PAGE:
Propagation:
Seed – sow spring in situ. Fresh seed can also be sown in situ in late summer, it will take 20 months to flower but will produce more leaves

Edible Uses
Edible Parts: Leaves.

Leaves – they require long soaking in order to remove a bitterness, and even then they are still bitter[177, 179]. There is no record of the seeds being edible, but they contain 12 – 34% protein and 12 – 38% fat on a zero moisture basis[218].

Medicinal Uses:
Antibacterial; Antiviral; Astringent; Cancer.

Isatis indigotica contains indican and isatin B, both of which can be converted to indigo. Considered antibacterial, antiviral, and anti-inflammatory. Leaves and roots are effective against flu, encephalitis, measles, hepatitis, and mumps.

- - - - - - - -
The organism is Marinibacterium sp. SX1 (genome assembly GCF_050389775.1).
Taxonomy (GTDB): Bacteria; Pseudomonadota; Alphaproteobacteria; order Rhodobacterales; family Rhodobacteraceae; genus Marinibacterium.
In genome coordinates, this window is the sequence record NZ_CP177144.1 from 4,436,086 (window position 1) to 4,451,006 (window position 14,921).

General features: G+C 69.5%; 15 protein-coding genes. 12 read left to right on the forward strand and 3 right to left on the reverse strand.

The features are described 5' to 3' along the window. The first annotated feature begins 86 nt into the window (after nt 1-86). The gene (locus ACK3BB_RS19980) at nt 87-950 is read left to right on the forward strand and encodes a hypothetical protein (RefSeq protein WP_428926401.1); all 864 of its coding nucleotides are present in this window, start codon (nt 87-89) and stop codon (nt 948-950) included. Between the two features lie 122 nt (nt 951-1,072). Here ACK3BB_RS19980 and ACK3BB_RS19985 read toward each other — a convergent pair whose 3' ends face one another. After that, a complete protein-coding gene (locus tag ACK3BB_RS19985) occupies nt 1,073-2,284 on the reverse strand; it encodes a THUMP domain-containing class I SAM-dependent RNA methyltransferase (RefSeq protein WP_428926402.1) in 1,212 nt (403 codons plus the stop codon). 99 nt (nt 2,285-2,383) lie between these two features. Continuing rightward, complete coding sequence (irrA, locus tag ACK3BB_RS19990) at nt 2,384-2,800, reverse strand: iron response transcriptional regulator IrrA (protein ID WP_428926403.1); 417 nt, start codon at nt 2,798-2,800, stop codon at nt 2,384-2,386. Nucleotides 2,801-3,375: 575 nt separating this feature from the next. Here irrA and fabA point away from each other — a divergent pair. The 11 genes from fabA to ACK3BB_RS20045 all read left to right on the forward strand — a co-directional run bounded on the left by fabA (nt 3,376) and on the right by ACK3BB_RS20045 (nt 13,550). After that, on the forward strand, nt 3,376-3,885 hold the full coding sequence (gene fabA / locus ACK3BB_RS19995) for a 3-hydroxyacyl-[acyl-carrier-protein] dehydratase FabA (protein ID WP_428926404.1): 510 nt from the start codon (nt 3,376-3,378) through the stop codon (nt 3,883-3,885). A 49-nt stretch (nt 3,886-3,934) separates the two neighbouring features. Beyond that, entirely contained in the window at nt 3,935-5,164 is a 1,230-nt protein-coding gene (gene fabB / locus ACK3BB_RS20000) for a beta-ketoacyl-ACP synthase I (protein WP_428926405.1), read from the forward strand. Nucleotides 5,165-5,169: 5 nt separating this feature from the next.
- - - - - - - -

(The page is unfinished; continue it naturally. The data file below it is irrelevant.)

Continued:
Woad has rather a mixed press for its medicinal virtues. One author says it is so astringent that it is not fit to be used internally – it is only used externally as a plaster applied to the region of the spleen and as an ointment for ulcers, inflammation and to staunch bleeding[4]. However, it is widely used internally in Chinese herbal medicine where high doses are often employed in order to maintain high levels of active ingredients. The leaves are antibacterial, anticancer, antiviral, astringent and febrifuge. It controls a wide range of pathogenic organisms, including viruses. It is used internally in the treatment of a wide range of disorders, including meningitis, encephalitis, mumps, influenza, erysipelas, heat rash etc. The leaves are harvested in the summer and can be used fresh or dried. They are also macerated and the blue pigment extracted. This is also used medicinally, particularly in the treatment of high fevers and convulsions in children, coughing of blood and as a detoxifier in infections such as mumps. The root is antibacterial and anticancer. It is used in the treatment of fevers, pyogenic inflammation in influenza and meningitis, macula in acute infectious diseases, erysipelas, mumps and epidemic parotitis. Its antibacterial action is effective against Bacillus subtilis, haemolytic streptococcus,, C. diphtheriae, E. coli, Bacillus typhi, B. paratyphi, Shigella dysenteriae, S. flexneri and Salmonella enteritidis. Both the leaves and the roots are used in the treatment of pneumonia. The root and the whole plant have anticancer properties whilst extracts of the plant have shown bactericidal properties.